Want to read Slashdot from your mobile device? Point it at m.slashdot.org and keep reading!


Forgot your password?

Comment Re:No such thing (Score 1) 238

When I show people the difference between using Internet Explorer and either Firefox or Chrome, adblocking is one of the items I mention. I then go to a common webpage we visit a lot, the Internet Movie DataBase at www.imdb.com.

In IE, there is usually a full scene behind the content area, plus ads along the right side of the content area. Then I show them the same page with FF/Chrome adblocking, and there is a nice clean website.

Even people who are just online to share email and Facebook with their families/friends can see the difference in how this affects their online experience. They just have to be shown.

Comment Re:This proves there's plenty of bandwidth to go a (Score 1) 106

To the new slashdot owners, when you finally get around to supporting utf-8, how about lengthening the subject line to at least another dozen characters!

A few months ago, we played around with using the Ampersand character in the subject line. It gets expanded out to 5 or 6 characters in the internal buffer, but still is shown as "&" in the line. It was noticed because someone's post had the maximum length for the subject line, but an & in the middle made it too long in the buffer, so the end of the final word was truncated before being printed.

Comment Re:How smart? (Score 1) 464

Sorry for the long delay, this week was busy. And I wasn't sure what your response to my forgetting to check that "anonymous" box would be.

But I expected more than this.

"regurgitating other people's talking points without any personal experience whatsoever"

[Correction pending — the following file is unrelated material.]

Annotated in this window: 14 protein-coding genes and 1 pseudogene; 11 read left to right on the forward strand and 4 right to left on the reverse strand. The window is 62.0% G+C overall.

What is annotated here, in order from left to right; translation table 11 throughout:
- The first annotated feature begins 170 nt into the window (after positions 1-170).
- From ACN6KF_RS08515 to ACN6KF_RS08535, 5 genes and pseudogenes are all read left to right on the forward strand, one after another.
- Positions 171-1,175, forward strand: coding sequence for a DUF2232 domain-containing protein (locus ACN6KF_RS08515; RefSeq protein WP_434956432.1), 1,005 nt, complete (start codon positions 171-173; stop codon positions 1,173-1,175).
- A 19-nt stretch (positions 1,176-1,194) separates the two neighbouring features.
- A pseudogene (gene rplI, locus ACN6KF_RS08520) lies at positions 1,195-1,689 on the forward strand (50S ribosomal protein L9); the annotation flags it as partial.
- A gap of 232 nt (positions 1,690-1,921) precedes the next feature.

You think that just because I don't own a gun now, as an adult with other interests, I have no experience with them?

I was referring to my exact personal experience as a child. We had guns in the house - a 12-gauge shotgun, a small shotgun, and a muzzle loader. They were never under lock and key, but they were also not left laying on the coffee table. They were kept upstairs until they needed to be used. One of us kids would get whichever gun was asked for. The muzzleloader, which was an over-and-under style, was strictly to show family friends what is was and how it worked. I don't think dad even loaded a lead ball in it, just powder and wadding. And that sucker was LOUD!

The shotgun was used for actual killing, of dogs mostly. The ones that raided our chickens and rabbits. If we heard the squawking from the barn, dad said the line I remember most, "Get the the dog gun." (I actually thought that was what it was called, not a shotgun or 12-gauge.) One of us kids would run upstairs and get the dog gun while dad got the shells from his bedroom. Soon after, there would be dead dogs outside.

I used the small shotgun for hunting a few times, rabbits or squirrels, but never had the patience for it. Beside that, we had friends and family members come out for hunting in the fall. Again, the guns were not left out, but they were not locked up either.

So, when I said that there are many people who don't keep their guns locked up, yet still manage to raise a family with no deaths, I know what I am talking about. The fact that a few people who thought they taught their kids better than they actually did doesn't change the fact about the vast majority of gun owners. Even today, I know several people with guns, and not one of them has had an accidental shooting. So stop acting like it's an every day occurrence for every gun owner.

Slashdot Top Deals

"One lawyer can steal more than a hundred men with guns." -- The Godfather